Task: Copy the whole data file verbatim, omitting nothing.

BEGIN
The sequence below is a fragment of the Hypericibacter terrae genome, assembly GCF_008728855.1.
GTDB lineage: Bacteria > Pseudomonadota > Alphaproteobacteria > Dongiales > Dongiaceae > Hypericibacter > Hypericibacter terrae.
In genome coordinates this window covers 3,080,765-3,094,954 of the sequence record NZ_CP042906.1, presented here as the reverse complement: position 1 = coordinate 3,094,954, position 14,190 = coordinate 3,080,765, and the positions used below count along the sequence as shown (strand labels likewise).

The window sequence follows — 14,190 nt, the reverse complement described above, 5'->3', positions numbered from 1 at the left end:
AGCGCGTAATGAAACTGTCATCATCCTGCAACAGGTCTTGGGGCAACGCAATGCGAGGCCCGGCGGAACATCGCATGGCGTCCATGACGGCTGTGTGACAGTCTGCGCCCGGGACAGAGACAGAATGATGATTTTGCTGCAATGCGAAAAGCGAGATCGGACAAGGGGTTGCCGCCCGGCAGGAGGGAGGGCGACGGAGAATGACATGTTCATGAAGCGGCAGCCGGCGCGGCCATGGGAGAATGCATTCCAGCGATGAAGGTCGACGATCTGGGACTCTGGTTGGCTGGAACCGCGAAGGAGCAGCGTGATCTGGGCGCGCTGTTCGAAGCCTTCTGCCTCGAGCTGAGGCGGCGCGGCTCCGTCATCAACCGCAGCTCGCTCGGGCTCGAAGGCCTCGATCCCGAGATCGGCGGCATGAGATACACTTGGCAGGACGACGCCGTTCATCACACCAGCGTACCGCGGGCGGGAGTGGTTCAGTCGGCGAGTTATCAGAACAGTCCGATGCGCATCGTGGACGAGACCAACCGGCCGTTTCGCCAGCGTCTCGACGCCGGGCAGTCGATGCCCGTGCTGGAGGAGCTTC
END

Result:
The sequence below is a fragment of the Hypericibacter terrae genome, assembly GCF_008728855.1.
GTDB lineage: Bacteria > Pseudomonadota > Alphaproteobacteria > Dongiales > Dongiaceae > Hypericibacter > Hypericibacter terrae.
In genome coordinates this window covers 3,080,765-3,094,954 of the sequence record NZ_CP042906.1, presented here as the reverse complement: position 1 = coordinate 3,094,954, position 14,190 = coordinate 3,080,765, and the positions used below count along the sequence as shown (strand labels likewise).

The window sequence follows — 14,190 nt, the reverse complement described above, 5'->3', positions numbered from 1 at the left end:
AGCGCGTAATGAAACTGTCATCATCCTGCAACAGGTCTTGGGGCAACGCAATGCGAGGCCCGGCGGAACATCGCATGGCGTCCATGACGGCTGTGTGACAGTCTGCGCCCGGGACAGAGACAGAATGATGATTTTGCTGCAATGCGAAAAGCGAGATCGGACAAGGGGTTGCCGCCCGGCAGGAGGGAGGGCGACGGAGAATGACATGTTCATGAAGCGGCAGCCGGCGCGGCCATGGGAGAATGCATTCCAGCGATGAAGGTCGACGATCTGGGACTCTGGTTGGCTGGAACCGCGAAGGAGCAGCGTGATCTGGGCGCGCTGTTCGAAGCCTTCTGCCTCGAGCTGAGGCGGCGCGGCTCCGTCATCAACCGCAGCTCGCTCGGGCTCGAAGGCCTCGATCCCGAGATCGGCGGCATGAGATACACTTGGCAGGACGACGCCGTTCATCACACCAGCGTACCGCGGGCGGGAGTGGTTCAGTCGGCGAGTTATCAGAACAGTCCGATGCGCATCGTGGACGAGACCAACCGGCCGTTTCGCCAGCGTCTCGACGCCGGGCAGTCGATGCCCGTGCTGGAGGAGCTTC